Aruba Travel Guide
Believe it or not, the Spanish colonists who settled in Aruba and her sister islands of Bonaire and Curaçao in 1513 nicknamed them the "Islas Inútiles," or Useless Islands. They couldn’t have been further from the truth. Centuries later, this southern Caribbean cluster is using an arid climate and minimal rainfall in their favor; Aruba in particular lures tourists with its blindingly white beaches and craggy limestone landscape. And with its extensive ... continue»
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The best time to visit Aruba is from April to August — a huge window of time when the island's high prices take a holiday. And since the island sits well outside the hurricane belt, there's very little threat of tropical storms at this time. January to March features pleasant weather, but the room prices can soar. You can also find discounts if you travel in the early fall. Whenever you visit, keep in mind Aruba is prone to high trade winds, which makes for a great experience for windsurfers.Best Times to Visit Aruba»
Precipitation [+ enlarge]
On the 75-square-mile, foot-shaped island of Aruba, most vacationers stick to the sugary sand strips of the southwest shore. But a few miles east they'll find the capital city and shopping and nightlife hub Oranjestad. The southeast is home to natural attractions like the the Arikok National Park.
Aruba's capital city, Oranjestad, is an urban area with numerous restaurants, nightclubs and casinos. Hotels in this region tend to be cheaper than some of the beachfront properties and many especially recommend Oranjestad if you want to be close to nighttime options or upscale shopping. Oranjestad is also home to Aruba's main harbor and historic sites like the Fort Zoutman and Willem III Tower and the Archaeological Museum of Aruba.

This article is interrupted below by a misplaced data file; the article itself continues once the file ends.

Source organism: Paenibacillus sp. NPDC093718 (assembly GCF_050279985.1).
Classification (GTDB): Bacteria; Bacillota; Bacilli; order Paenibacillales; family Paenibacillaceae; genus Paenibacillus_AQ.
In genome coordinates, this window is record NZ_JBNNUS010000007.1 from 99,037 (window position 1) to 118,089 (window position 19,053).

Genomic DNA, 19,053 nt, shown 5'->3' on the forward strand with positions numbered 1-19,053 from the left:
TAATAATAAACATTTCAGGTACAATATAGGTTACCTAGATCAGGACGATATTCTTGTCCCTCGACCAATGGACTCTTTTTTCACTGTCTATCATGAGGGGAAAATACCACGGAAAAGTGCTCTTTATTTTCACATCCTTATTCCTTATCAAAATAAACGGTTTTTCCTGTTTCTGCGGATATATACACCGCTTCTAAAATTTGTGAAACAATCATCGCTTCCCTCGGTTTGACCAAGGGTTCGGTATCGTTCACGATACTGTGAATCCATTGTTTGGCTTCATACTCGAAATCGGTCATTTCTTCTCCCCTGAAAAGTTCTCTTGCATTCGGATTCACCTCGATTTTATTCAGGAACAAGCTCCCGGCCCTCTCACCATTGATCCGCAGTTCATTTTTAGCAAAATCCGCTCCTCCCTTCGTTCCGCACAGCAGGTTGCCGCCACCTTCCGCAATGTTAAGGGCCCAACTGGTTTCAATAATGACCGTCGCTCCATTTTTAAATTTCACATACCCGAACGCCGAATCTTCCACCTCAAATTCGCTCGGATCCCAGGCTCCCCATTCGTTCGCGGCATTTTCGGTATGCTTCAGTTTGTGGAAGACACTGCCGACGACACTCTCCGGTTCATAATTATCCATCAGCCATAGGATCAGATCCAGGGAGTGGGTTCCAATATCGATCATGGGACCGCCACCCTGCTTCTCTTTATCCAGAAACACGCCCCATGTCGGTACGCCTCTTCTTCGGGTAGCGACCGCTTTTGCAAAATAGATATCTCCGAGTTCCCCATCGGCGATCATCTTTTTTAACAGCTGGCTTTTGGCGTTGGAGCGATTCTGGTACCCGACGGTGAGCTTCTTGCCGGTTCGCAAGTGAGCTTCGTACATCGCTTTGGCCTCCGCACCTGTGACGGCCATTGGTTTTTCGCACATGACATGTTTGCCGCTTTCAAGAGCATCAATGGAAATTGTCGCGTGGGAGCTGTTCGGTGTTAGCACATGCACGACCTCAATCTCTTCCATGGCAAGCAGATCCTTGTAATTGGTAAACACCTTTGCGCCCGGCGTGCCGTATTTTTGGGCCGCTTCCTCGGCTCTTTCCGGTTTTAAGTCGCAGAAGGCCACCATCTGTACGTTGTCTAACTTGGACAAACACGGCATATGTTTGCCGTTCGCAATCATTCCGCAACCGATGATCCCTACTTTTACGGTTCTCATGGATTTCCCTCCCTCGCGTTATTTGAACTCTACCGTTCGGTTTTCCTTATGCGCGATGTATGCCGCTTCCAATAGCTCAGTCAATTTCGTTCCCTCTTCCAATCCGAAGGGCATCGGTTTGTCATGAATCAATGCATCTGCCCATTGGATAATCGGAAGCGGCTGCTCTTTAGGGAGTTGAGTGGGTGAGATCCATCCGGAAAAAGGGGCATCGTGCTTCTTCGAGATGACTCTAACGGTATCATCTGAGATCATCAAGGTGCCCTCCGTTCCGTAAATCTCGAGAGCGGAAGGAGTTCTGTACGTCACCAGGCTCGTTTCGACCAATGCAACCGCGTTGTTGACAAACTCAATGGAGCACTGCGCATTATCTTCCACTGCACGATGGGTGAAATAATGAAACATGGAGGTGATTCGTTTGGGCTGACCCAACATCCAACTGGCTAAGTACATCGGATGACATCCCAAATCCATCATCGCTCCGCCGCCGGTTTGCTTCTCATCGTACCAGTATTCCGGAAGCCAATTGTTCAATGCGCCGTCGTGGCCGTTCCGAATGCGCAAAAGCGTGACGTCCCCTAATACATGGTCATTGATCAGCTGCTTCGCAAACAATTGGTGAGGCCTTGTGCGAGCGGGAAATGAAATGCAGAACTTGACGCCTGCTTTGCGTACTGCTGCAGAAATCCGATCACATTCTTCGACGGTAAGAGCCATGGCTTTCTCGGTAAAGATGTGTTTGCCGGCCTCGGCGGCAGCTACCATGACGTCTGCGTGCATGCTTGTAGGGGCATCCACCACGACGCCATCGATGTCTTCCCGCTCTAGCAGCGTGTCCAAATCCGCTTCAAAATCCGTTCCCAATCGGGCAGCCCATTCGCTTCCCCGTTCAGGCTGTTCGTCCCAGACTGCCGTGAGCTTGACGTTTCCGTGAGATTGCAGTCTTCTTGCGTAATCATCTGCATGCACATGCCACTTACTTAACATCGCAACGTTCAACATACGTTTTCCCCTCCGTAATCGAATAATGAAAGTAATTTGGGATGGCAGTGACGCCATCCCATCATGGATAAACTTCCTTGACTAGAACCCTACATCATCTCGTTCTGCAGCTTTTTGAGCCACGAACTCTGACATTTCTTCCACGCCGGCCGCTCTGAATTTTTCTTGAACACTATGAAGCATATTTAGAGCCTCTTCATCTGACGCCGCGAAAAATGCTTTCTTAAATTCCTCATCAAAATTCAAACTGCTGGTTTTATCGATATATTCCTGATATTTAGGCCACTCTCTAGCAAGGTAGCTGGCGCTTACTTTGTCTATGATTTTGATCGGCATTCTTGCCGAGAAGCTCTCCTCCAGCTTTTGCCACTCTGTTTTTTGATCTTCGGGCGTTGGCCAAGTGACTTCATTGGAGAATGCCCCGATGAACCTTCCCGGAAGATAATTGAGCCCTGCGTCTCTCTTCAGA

Palm Beach and Eagle Beach
Just north of Oranjestad, Aruba has a west coast highway called the L.G. Smith Boulevard that's littered with the island's major resorts. High-rise, marquee hotels like the Aruba Marriott Resort & Stellaris Casino, the Hyatt Regency Aruba Resort & Casino or the Radisson Aruba Resort, Casino & Spa have spreads directly on the sands of Aruba's Palm Beach, also known as "High-Rise area." The properties get lower to the ground as you go into Eagle Beach or "Low-Rise area." Accommodations are slightly cheaper here, and the views are spectacular — Eagle Beach is considered one of the best shorelines on the island. Many recommend diving just offshore of this area to the Pedernalis Wrecks.
Spend a few days exploring inland towns like Noord (located just east of Palm Beach) and ride the area's unpaved roads toward the California Lighthouse on Aruba's northernmost tip. Along the way, you should stop at the Butterfly Farm, the unusual rock formations at Casibari and Ayó or the gold mine ruins of Seroe Gerard.
Arikok National Wildlife Park
The island's southeastern coast is dominated by the Arikok National Park, which is part of an ecotourism effort to preserve Aruba's resources. Just north of Arikok National Park in the area of Santa Cruz is one of Aruba's most popular landmarks, Donkey Sanctuary Aruba. To the south of Arikok, watch the surfers along a beach called Boca Grandi or take young kids to the calmer waters of Baby Beach.
Safety has become a concern for some tourists, particularly following the disappearance of Natalee Holloway in 2005. However, Aruba continues to be a safe destination to visit. Nevertheless, stay in well-lit areas — especially in the evening and around the nightlife activities — and stick close to a friend while exploring Aruba.
The best way to get around Aruba is by bus. Although, many visitors stay close to their resorts and respective beaches along the northwest coast. To get from Aruba's Queen Beatrix International Airport (AUA) to your hotel, take a taxi. Fixed-rate Aruban cabs are another hassle-free way of getting around. Renting a car is a good choice for exploring the island's east coast, while renting an ATV for off-roading in the Arikok National Park is another option for the more adventurous crowd.Getting Around Aruba»